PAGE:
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dc.contributor.authorGibson, Neil*
dc.contributor.authorBrownstein, Callum*
dc.contributor.authorBall, Derek*
dc.contributor.authorTwist, Craig*
dc.date.accessioned2017-02-27T11:55:13Z
dc.date.available2017-02-27T11:55:13Z
dc.date.issued2017-05
dc.identifier.citationGibson, N., Brownstein, C., Ball, D., Twist, C. (2017). Physiological, perceptual and performance responses associated with self-selected versus standardized recovery periods during a repeated sprint protocol in elite youth football players: A preliminary study. Pediatric Exercise Science, 29(2), 186-193. DOI: 10.1123/pes.2016-0130
dc.identifier.doi10.1123/pes.2016-0130
dc.identifier.urihttp://hdl.handle.net/10034/620400
dc.descriptionAs accepted for publication
dc.description.abstractPurpose: To examine the physiological and perceptual responses of youth footballers to a repeated sprint protocol employing standardized and self-selected recovery. Methods: Eleven male participants (13.7 ± 1.1 years) performed a repeated sprint assessment comprising 10 x 30 m efforts. Employing a randomized crossover design, repeated sprints were performed using 30 s and self-selected recovery periods. Heart rate was monitored continuously with ratings of perceived exertion (RPE) and lower body muscle power measured 2 min after the final sprint. The concentration of blood lactate was measured at 2, 5 and 7 minutes post sprinting. Magnitude of effects were reported using effect size (ES) statistics ± 90% confidence interval and percentage differences. Differences between trials were examined using paired student t-tests (p < 0.05). Results: Self-selected recovery resulted in most likely shorter recovery times (57.7%; ES 1.55 ± 0.5; p < 0.01), a most likely increase in percentage decrement (65%; ES 0.36 ±1 0.21; p = 0.12), very likely lower heart rate recovery (-58.9%; ES -1.10 ± 0.72; p = 0.05), and likely higher blood lactate concentration (p = 0.08-0.02). Differences in lower body power and RPE were unclear (p > 0.05). Conclusion: Self-selected recovery periods compromise repeated sprint performance.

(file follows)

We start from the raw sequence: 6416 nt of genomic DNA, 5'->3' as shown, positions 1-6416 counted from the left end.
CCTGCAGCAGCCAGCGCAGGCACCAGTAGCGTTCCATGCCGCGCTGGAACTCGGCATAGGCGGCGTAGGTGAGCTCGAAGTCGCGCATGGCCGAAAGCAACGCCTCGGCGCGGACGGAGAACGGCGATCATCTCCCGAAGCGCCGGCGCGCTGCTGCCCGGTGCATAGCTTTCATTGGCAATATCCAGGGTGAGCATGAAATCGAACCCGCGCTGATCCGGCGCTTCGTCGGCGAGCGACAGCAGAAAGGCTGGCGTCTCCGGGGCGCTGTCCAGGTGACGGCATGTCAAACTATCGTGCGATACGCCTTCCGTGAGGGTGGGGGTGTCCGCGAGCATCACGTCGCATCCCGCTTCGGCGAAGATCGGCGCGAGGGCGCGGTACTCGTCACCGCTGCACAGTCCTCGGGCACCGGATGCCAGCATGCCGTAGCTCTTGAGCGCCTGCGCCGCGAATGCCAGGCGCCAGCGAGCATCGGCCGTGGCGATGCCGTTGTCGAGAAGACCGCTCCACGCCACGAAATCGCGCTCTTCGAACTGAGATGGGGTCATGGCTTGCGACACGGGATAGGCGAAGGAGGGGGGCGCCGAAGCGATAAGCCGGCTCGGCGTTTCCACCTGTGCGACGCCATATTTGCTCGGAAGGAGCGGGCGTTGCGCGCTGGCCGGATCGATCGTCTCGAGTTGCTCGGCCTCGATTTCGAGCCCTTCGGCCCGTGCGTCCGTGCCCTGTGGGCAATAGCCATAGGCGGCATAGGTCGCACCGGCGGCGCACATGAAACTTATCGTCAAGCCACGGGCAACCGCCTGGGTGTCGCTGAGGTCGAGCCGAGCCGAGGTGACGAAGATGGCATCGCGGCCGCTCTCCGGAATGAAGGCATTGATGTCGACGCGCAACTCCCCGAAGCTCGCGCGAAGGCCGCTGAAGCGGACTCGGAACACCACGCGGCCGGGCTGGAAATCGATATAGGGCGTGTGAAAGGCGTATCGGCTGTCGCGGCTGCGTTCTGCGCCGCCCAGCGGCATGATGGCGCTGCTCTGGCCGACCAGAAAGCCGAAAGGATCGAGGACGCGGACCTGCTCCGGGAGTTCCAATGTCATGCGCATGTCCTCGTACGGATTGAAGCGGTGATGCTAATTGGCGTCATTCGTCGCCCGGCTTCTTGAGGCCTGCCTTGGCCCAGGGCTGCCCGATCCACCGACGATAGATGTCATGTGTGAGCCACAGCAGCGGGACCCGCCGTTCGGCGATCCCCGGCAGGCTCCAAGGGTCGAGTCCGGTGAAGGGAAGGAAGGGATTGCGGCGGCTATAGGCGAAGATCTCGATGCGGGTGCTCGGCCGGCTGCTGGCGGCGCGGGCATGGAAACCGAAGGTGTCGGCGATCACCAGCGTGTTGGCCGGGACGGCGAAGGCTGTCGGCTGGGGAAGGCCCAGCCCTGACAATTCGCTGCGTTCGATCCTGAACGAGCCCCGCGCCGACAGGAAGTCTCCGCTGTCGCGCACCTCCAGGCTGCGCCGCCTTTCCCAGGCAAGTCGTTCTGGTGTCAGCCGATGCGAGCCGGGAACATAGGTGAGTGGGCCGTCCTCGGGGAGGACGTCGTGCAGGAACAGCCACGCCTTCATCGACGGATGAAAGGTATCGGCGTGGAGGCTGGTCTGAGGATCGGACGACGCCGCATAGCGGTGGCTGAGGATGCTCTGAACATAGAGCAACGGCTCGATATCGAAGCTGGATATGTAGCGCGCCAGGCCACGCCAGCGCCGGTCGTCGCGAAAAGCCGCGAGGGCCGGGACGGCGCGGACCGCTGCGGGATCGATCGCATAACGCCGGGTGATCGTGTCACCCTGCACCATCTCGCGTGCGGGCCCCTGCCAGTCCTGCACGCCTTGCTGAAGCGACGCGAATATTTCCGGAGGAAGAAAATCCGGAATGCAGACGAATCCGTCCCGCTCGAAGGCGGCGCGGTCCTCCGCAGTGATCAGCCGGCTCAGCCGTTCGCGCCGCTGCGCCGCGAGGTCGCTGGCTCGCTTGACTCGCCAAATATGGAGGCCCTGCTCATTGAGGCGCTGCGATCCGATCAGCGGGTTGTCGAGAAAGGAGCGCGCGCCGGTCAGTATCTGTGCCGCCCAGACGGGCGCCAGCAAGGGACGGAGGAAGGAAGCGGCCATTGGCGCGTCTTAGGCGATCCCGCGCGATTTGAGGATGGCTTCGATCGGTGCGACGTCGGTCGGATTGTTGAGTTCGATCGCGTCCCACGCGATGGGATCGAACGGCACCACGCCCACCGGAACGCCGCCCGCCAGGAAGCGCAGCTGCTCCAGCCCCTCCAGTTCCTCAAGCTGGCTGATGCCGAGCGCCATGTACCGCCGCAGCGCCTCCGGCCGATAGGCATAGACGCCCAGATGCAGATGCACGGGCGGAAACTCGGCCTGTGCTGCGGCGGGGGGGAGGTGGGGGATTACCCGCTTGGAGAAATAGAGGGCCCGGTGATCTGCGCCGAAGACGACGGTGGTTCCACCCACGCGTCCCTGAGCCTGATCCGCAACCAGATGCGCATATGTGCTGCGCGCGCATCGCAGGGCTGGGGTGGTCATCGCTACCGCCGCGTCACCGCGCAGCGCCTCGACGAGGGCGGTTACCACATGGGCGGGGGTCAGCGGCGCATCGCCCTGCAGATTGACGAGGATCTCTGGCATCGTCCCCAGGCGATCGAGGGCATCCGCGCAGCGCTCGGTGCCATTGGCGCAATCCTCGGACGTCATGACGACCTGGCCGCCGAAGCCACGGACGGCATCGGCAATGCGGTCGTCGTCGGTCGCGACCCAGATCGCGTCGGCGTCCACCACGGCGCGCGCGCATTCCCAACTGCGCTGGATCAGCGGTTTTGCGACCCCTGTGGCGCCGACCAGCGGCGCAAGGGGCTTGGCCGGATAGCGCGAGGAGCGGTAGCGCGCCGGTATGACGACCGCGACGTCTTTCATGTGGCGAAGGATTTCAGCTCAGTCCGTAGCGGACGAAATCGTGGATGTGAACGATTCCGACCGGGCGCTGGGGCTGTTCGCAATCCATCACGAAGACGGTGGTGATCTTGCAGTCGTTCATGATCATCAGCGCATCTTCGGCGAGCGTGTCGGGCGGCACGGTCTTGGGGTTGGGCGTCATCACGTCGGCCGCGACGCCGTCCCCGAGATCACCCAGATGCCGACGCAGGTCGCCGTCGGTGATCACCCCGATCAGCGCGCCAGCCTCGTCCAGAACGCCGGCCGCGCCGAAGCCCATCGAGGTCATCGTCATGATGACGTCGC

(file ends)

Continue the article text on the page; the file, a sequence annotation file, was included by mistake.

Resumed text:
dc.language.isoenen
dc.publisherHuman Kinetics
dc.relation.urlhttp://journals.humankinetics.com/doi/10.1123/pes.2016-0130en
dc.subjectRecoveryen
dc.subjectRepeated sprintsen
dc.titlePhysiological, perceptual and performance responses associated with self-selected versus standardized recovery periods during a repeated sprint protocol in elite youth football players: A preliminary studyen
dc.typeArticleen
dc.identifier.eissn1543-2920
dc.contributor.departmentHeriot-Watt University; Northumbria University; University of Chester
dc.identifier.journalPediatric Exercise Scienceen
dc.date.accepted2016-12-01
or.grant.openaccessYesen
rioxxterms.funderUnfundeden
rioxxterms.identifier.projectUnfundeden
rioxxterms.versionAMen
rioxxterms.licenseref.startdate2017-05-01
refterms.dateFCD2019-07-17T08:55:30Z
refterms.versionFCDAM
refterms.dateFOA2018-07-19T15:59:12Z
html.description.abstractPurpose: To examine the physiological and perceptual responses of youth footballers to a repeated sprint protocol employing standardized and self-selected recovery. Methods: Eleven male participants (13.7 ± 1.1 years) performed a repeated sprint assessment comprising 10 x 30 m efforts. Employing a randomized crossover design, repeated sprints were performed using 30 s and self-selected recovery periods. Heart rate was monitored continuously with ratings of perceived exertion (RPE) and lower body muscle power measured 2 min after the final sprint. The concentration of blood lactate was measured at 2, 5 and 7 minutes post sprinting. Magnitude of effects were reported using effect size (ES) statistics ± 90% confidence interval and percentage differences. Differences between trials were examined using paired student t-tests (p < 0.05). Results: Self-selected recovery resulted in most likely shorter recovery times (57.7%; ES 1.55 ± 0.5; p < 0.01), a most likely increase in percentage decrement (65%; ES 0.36 ±1 0.21; p = 0.12), very likely lower heart rate recovery (-58.9%; ES -1.10 ± 0.72; p = 0.05), and likely higher blood lactate concentration (p = 0.08-0.02). Differences in lower body power and RPE were unclear (p > 0.05). Conclusion: Self-selected recovery periods compromise repeated sprint performance.


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